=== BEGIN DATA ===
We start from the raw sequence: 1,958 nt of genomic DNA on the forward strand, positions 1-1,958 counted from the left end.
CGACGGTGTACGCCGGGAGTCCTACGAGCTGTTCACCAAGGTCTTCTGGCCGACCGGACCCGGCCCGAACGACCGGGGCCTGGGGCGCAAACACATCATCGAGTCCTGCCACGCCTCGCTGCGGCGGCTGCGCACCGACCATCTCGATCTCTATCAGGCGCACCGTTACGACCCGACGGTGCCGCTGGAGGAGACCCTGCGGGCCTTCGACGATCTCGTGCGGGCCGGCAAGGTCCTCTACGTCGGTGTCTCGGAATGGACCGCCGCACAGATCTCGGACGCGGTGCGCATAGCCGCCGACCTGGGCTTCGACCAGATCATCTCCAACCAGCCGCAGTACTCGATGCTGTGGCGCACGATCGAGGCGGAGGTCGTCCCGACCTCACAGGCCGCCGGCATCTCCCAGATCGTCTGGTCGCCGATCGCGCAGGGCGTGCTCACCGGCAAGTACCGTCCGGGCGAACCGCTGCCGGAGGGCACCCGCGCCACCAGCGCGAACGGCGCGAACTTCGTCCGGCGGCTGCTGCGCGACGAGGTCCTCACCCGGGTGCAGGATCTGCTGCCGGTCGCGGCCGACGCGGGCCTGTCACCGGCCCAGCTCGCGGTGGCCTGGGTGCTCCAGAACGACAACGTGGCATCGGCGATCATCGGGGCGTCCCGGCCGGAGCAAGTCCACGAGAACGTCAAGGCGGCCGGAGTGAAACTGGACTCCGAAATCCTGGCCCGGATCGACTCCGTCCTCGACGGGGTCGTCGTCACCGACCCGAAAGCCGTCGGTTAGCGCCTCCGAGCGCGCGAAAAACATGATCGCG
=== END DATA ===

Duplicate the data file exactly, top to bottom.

We start from the raw sequence: 1,958 nt of genomic DNA on the forward strand, positions 1-1,958 counted from the left end.
CGACGGTGTACGCCGGGAGTCCTACGAGCTGTTCACCAAGGTCTTCTGGCCGACCGGACCCGGCCCGAACGACCGGGGCCTGGGGCGCAAACACATCATCGAGTCCTGCCACGCCTCGCTGCGGCGGCTGCGCACCGACCATCTCGATCTCTATCAGGCGCACCGTTACGACCCGACGGTGCCGCTGGAGGAGACCCTGCGGGCCTTCGACGATCTCGTGCGGGCCGGCAAGGTCCTCTACGTCGGTGTCTCGGAATGGACCGCCGCACAGATCTCGGACGCGGTGCGCATAGCCGCCGACCTGGGCTTCGACCAGATCATCTCCAACCAGCCGCAGTACTCGATGCTGTGGCGCACGATCGAGGCGGAGGTCGTCCCGACCTCACAGGCCGCCGGCATCTCCCAGATCGTCTGGTCGCCGATCGCGCAGGGCGTGCTCACCGGCAAGTACCGTCCGGGCGAACCGCTGCCGGAGGGCACCCGCGCCACCAGCGCGAACGGCGCGAACTTCGTCCGGCGGCTGCTGCGCGACGAGGTCCTCACCCGGGTGCAGGATCTGCTGCCGGTCGCGGCCGACGCGGGCCTGTCACCGGCCCAGCTCGCGGTGGCCTGGGTGCTCCAGAACGACAACGTGGCATCGGCGATCATCGGGGCGTCCCGGCCGGAGCAAGTCCACGAGAACGTCAAGGCGGCCGGAGTGAAACTGGACTCCGAAATCCTGGCCCGGATCGACTCCGTCCTCGACGGGGTCGTCGTCACCGACCCGAAAGCCGTCGGTTAGCGCCTCCGAGCGCGCGAAAAACATGATCGCG